Invest in Training. Organizations need to invest in reskilling or upskilling people who take on Citizen Data Scientist roles. Based on the lack of agreement on the primary and secondary skills, organizations will need to do a thorough skills assessment to understand the full scope of the skills. Additionally, the Data Scientist Role will need to include process development for Citizen Data Scientist and an approach to validate the quality (QA) of the Citizen Data Scientist’s outputs. Because of the organization-specific differences, Citizen Data Scientist training can not support a one-size fits all approach. In exploring several of the companies that surfaced during this literature review, I learned that a number were investing in training initiatives.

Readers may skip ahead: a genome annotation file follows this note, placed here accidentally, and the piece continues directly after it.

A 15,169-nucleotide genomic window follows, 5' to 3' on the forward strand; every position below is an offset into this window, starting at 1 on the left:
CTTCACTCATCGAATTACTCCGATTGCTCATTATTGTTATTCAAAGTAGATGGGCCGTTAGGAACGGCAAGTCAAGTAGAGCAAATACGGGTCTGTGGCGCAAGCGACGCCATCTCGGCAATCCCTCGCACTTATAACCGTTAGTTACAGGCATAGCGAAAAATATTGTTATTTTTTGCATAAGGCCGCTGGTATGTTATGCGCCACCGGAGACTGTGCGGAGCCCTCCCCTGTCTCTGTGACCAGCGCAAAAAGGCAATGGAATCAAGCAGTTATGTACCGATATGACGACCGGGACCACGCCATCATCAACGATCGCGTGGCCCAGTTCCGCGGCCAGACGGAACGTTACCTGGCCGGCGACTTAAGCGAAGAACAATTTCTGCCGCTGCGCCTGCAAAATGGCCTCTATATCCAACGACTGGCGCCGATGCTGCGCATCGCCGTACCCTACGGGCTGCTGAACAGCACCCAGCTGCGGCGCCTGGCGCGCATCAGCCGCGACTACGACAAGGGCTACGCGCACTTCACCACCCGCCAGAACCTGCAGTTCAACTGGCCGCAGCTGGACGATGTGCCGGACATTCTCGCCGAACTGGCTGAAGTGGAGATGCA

Organizational Policies. Because of the changes in people, technology, process — organizations need to be deliberate and establish policies to make this new model of data science work (Blais). For example, there needs to be appropriate levels of transparency and sharing as the numbers of people doing aspects of data science increase (Tibco, Chmiel 2021).
Business Leadership. For business leadership, it’s important for them to be aware of these changes and to deliberately create the conditions to help Citizen Data Scientist work (SAS).
What are the impacts and benefits of cultivating Citizen Data Scientist Roles?
Benefits to Individuals
At least one author believes that this is a viable career choice for someone that wants to get into Data Science without the “time and expense” of an advanced degree (Arora, 2021).
Benefits to Organizations